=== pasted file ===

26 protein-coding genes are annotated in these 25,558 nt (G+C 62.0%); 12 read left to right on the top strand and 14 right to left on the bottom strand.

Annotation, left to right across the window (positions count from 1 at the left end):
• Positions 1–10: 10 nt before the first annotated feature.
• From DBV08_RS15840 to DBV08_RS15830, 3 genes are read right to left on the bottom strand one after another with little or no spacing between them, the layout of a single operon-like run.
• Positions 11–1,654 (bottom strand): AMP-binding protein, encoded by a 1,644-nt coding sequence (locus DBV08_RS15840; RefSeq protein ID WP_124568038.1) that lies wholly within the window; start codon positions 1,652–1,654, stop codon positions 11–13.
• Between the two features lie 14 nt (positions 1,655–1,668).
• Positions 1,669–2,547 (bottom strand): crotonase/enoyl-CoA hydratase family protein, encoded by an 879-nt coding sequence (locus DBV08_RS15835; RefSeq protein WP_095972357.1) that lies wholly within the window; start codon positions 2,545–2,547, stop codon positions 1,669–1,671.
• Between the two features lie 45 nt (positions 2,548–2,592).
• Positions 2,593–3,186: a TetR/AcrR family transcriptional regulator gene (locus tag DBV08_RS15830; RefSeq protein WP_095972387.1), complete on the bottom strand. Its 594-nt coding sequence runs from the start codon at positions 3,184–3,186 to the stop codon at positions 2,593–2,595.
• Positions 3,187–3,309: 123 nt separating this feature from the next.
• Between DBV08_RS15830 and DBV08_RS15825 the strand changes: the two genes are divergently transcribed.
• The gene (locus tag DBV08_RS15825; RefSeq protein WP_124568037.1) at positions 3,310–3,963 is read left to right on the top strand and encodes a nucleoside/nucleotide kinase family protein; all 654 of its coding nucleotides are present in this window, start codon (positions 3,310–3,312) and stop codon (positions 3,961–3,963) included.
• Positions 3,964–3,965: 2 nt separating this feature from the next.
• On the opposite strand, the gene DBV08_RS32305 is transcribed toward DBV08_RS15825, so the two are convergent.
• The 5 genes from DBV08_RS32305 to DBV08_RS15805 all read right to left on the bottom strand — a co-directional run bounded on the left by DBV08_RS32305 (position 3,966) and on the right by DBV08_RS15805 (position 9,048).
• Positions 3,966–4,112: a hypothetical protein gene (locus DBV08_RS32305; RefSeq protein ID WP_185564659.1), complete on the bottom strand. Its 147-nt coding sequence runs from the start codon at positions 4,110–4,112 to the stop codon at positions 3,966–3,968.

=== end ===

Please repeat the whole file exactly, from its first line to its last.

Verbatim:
26 protein-coding genes are annotated in these 25,558 nt (G+C 62.0%); 12 read left to right on the top strand and 14 right to left on the bottom strand.

Annotation, left to right across the window (positions count from 1 at the left end):
• Positions 1–10: 10 nt before the first annotated feature.
• From DBV08_RS15840 to DBV08_RS15830, 3 genes are read right to left on the bottom strand one after another with little or no spacing between them, the layout of a single operon-like run.
• Positions 11–1,654 (bottom strand): AMP-binding protein, encoded by a 1,644-nt coding sequence (locus DBV08_RS15840; RefSeq protein ID WP_124568038.1) that lies wholly within the window; start codon positions 1,652–1,654, stop codon positions 11–13.
• Between the two features lie 14 nt (positions 1,655–1,668).
• Positions 1,669–2,547 (bottom strand): crotonase/enoyl-CoA hydratase family protein, encoded by an 879-nt coding sequence (locus DBV08_RS15835; RefSeq protein WP_095972357.1) that lies wholly within the window; start codon positions 2,545–2,547, stop codon positions 1,669–1,671.
• Between the two features lie 45 nt (positions 2,548–2,592).
• Positions 2,593–3,186: a TetR/AcrR family transcriptional regulator gene (locus tag DBV08_RS15830; RefSeq protein WP_095972387.1), complete on the bottom strand. Its 594-nt coding sequence runs from the start codon at positions 3,184–3,186 to the stop codon at positions 2,593–2,595.
• Positions 3,187–3,309: 123 nt separating this feature from the next.
• Between DBV08_RS15830 and DBV08_RS15825 the strand changes: the two genes are divergently transcribed.
• The gene (locus tag DBV08_RS15825; RefSeq protein WP_124568037.1) at positions 3,310–3,963 is read left to right on the top strand and encodes a nucleoside/nucleotide kinase family protein; all 654 of its coding nucleotides are present in this window, start codon (positions 3,310–3,312) and stop codon (positions 3,961–3,963) included.
• Positions 3,964–3,965: 2 nt separating this feature from the next.
• On the opposite strand, the gene DBV08_RS32305 is transcribed toward DBV08_RS15825, so the two are convergent.
• The 5 genes from DBV08_RS32305 to DBV08_RS15805 all read right to left on the bottom strand — a co-directional run bounded on the left by DBV08_RS32305 (position 3,966) and on the right by DBV08_RS15805 (position 9,048).
• Positions 3,966–4,112: a hypothetical protein gene (locus DBV08_RS32305; RefSeq protein ID WP_185564659.1), complete on the bottom strand. Its 147-nt coding sequence runs from the start codon at positions 4,110–4,112 to the stop codon at positions 3,966–3,968.